Domain Adaptation via Transfer Component Analysis
"... Domain adaptation solves a learning problem in a target domain by utilizing the training data in a different but related source domain. Intuitively, discovering a good feature representation across domains is crucial. In this paper, we propose to find such a representation through a new learning met ..."
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Cited by 39 (16 self)
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Domain adaptation solves a learning problem in a target domain by utilizing the training data in a different but related source domain. Intuitively, discovering a good feature representation across domains is crucial. In this paper, we propose to find such a representation through a new learning method, transfer component analysis (TCA), for domain adaptation. TCA tries to learn some transfer components across domains in a Reproducing Kernel Hilbert Space (RKHS) using Maximum Mean Discrepancy (MMD). In the subspace spanned by these transfer components, data distributions in different domains are close to each other. As a result, with the new representations in this subspace, we can apply standard machine learning methods to train classifiers or regression models in the source domain for use in the target domain. The main contribution of our work is that we propose a novel feature representation in which to perform domain adaptation via a new parametric kernel using feature extraction methods, which can dramatically minimize the distance between domain distributions by projecting data onto the learned transfer components. Furthermore, our approach can handle large datsets and naturally lead to outofsample generalization. The effectiveness and efficiency of our approach in are verified by experiments on two realworld applications: crossdomain indoor WiFi localization and crossdomain text classification. 1
A kernel method for the two sample problem
 ADVANCES IN NEURAL INFORMATION PROCESSING SYSTEMS 19
, 2007
"... We propose a framework for analyzing and comparing distributions, allowing us to design statistical tests to determine if two samples are drawn from different distributions. Our test statistic is the largest difference in expectations over functions in the unit ball of a reproducing kernel Hilbert ..."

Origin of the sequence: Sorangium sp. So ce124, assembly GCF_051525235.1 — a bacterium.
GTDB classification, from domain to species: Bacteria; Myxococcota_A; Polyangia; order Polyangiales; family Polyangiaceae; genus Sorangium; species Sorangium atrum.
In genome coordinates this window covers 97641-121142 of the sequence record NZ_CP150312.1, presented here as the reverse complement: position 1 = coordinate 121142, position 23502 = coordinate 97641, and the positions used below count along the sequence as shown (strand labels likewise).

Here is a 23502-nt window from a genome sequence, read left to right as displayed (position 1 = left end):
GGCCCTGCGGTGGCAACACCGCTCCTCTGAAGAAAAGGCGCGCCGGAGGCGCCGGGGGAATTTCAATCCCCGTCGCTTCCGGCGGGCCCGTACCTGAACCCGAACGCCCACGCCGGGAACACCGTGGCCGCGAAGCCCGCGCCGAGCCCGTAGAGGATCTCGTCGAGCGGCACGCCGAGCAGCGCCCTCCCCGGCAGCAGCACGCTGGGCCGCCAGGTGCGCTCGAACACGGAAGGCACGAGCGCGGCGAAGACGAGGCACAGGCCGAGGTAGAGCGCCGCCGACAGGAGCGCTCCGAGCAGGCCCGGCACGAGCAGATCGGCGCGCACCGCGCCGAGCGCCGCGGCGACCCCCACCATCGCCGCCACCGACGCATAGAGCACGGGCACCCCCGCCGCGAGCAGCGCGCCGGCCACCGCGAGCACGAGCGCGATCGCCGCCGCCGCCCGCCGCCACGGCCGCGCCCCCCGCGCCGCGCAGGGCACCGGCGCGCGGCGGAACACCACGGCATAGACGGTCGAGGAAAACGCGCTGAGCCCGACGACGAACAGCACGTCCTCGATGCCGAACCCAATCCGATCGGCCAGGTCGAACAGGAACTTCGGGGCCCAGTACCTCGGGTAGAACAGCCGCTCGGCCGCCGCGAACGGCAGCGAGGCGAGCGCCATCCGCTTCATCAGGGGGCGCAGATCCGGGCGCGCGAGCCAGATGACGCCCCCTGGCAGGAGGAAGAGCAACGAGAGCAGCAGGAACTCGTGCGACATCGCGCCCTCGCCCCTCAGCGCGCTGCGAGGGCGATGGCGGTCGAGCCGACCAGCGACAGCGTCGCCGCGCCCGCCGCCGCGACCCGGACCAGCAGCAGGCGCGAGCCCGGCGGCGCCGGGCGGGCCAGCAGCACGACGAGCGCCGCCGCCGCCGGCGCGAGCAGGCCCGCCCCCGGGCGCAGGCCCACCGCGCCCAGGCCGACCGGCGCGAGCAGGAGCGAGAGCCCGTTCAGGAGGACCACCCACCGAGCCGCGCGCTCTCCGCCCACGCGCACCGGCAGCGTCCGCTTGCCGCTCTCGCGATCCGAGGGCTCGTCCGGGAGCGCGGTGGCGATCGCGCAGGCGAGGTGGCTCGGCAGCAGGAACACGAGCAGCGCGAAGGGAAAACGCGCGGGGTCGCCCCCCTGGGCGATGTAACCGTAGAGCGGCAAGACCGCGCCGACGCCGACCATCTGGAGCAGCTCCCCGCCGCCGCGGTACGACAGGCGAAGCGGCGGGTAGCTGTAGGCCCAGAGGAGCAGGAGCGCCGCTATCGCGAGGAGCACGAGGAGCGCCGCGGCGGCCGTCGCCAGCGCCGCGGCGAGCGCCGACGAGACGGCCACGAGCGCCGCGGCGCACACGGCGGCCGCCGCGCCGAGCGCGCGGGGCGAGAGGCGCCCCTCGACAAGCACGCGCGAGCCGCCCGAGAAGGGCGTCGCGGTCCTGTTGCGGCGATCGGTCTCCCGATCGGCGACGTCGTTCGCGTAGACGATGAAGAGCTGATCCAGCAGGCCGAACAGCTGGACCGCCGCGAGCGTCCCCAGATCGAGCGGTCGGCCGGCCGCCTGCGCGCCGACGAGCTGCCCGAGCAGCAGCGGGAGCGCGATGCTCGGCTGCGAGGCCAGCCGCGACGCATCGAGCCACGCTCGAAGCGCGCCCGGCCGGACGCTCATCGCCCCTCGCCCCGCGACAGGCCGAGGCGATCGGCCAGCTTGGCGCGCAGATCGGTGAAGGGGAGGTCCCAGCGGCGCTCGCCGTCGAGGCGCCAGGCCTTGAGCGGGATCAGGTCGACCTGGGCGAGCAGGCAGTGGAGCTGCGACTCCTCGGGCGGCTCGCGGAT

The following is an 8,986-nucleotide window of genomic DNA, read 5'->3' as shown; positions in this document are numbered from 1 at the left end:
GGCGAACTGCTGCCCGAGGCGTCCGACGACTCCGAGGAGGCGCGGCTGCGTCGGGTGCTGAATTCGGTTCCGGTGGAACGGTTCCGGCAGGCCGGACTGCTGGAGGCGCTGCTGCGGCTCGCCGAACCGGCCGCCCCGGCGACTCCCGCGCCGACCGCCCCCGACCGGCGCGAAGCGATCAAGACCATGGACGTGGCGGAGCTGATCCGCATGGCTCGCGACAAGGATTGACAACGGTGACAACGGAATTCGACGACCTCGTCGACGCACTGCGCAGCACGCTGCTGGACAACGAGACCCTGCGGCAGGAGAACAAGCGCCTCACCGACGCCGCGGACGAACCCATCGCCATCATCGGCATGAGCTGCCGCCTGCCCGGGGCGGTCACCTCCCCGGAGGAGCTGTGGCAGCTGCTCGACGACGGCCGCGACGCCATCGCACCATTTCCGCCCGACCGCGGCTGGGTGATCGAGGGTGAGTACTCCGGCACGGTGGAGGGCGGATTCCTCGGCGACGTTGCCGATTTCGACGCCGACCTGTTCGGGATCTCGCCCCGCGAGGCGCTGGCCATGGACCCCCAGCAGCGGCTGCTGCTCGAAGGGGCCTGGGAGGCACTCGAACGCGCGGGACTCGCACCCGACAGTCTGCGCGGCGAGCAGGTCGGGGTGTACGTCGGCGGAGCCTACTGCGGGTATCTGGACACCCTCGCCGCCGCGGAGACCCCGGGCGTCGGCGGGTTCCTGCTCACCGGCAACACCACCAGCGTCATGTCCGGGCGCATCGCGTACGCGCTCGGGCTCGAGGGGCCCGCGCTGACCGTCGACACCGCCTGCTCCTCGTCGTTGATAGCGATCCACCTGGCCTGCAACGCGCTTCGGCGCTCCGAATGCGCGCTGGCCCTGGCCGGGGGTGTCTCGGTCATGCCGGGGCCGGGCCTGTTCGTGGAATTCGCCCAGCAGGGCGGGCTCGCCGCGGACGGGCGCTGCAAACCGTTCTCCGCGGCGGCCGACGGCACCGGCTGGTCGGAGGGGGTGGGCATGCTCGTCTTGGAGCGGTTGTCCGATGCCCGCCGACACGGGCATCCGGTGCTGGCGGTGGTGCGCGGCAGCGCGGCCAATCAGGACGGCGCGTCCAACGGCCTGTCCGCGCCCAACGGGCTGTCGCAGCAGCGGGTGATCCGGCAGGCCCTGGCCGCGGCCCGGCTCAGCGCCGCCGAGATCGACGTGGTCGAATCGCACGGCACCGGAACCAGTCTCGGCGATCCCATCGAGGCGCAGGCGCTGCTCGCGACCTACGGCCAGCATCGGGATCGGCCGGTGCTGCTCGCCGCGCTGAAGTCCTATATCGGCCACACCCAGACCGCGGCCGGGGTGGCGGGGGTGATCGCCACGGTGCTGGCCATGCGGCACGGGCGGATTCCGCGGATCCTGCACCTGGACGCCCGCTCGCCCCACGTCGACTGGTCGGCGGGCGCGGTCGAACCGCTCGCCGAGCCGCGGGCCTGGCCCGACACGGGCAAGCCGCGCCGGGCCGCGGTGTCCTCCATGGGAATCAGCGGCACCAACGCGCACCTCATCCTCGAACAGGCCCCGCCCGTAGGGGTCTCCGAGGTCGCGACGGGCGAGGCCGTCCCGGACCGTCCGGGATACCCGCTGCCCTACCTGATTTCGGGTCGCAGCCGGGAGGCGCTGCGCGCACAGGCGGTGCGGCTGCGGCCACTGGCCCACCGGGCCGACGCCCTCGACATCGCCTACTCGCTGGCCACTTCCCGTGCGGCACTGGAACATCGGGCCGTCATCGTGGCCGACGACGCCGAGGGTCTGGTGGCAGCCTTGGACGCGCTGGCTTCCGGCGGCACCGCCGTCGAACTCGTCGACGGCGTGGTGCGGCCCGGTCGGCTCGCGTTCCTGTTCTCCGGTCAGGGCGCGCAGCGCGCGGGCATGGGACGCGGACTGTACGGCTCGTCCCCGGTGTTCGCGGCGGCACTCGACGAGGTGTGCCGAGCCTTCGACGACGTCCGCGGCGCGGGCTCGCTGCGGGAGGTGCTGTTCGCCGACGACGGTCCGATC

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Cited by 39 (13 self)
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We propose a framework for analyzing and comparing distributions, allowing us to design statistical tests to determine if two samples are drawn from different distributions. Our test statistic is the largest difference in expectations over functions in the unit ball of a reproducing kernel Hilbert space (RKHS). We present two tests based on large deviation bounds for the test statistic, while a third is based on the asymptotic distribution of this statistic. The test statistic can be computed in quadratic time, although efficient linear time approximations are available. Several classical metrics on distributions are recovered when the function space used to compute the difference in expectations is allowed to be more general (eg. a Banach space). We apply our twosample tests to a variety of problems, including attribute matching for databases using the Hungarian marriage method, where they perform strongly. Excellent performance is also obtained when comparing distributions over graphs, for which these are the first such tests.
Graph Kernels
, 2007
"... We present a unified framework to study graph kernels, special cases of which include the random walk (Gärtner et al., 2003; Borgwardt et al., 2005) and marginalized (Kashima et al., 2003, 2004; Mahé et al., 2004) graph kernels. Through reduction to a Sylvester equation we improve the time complexit ..."
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Cited by 38 (4 self)
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We present a unified framework to study graph kernels, special cases of which include the random walk (Gärtner et al., 2003; Borgwardt et al., 2005) and marginalized (Kashima et al., 2003, 2004; Mahé et al., 2004) graph kernels. Through reduction to a Sylvester equation we improve the time complexity of kernel computation between unlabeled graphs with n vertices from O(n 6) to O(n 3). We find a spectral decomposition approach even more efficient when computing entire kernel matrices. For labeled graphs we develop conjugate gradient and fixedpoint methods that take O(dn 3) time per iteration, where d is the size of the label set. By extending the necessary linear algebra to Reproducing Kernel Hilbert Spaces (RKHS) we obtain the same result for ddimensional edge kernels, and O(n 4) in the infinitedimensional case; on sparse graphs these algorithms only take O(n 2) time per iteration in all cases. Experiments on graphs from bioinformatics and other application domains show that these techniques can speed up computation of the kernel by an order of magnitude or more. We also show that certain rational kernels (Cortes et al., 2002, 2003, 2004) when specialized to graphs reduce to our random walk graph kernel. Finally, we relate our framework to Rconvolution kernels (Haussler, 1999) and provide a kernel that is close to the optimal assignment kernel of Fröhlich et al. (2006) yet provably positive semidefinite.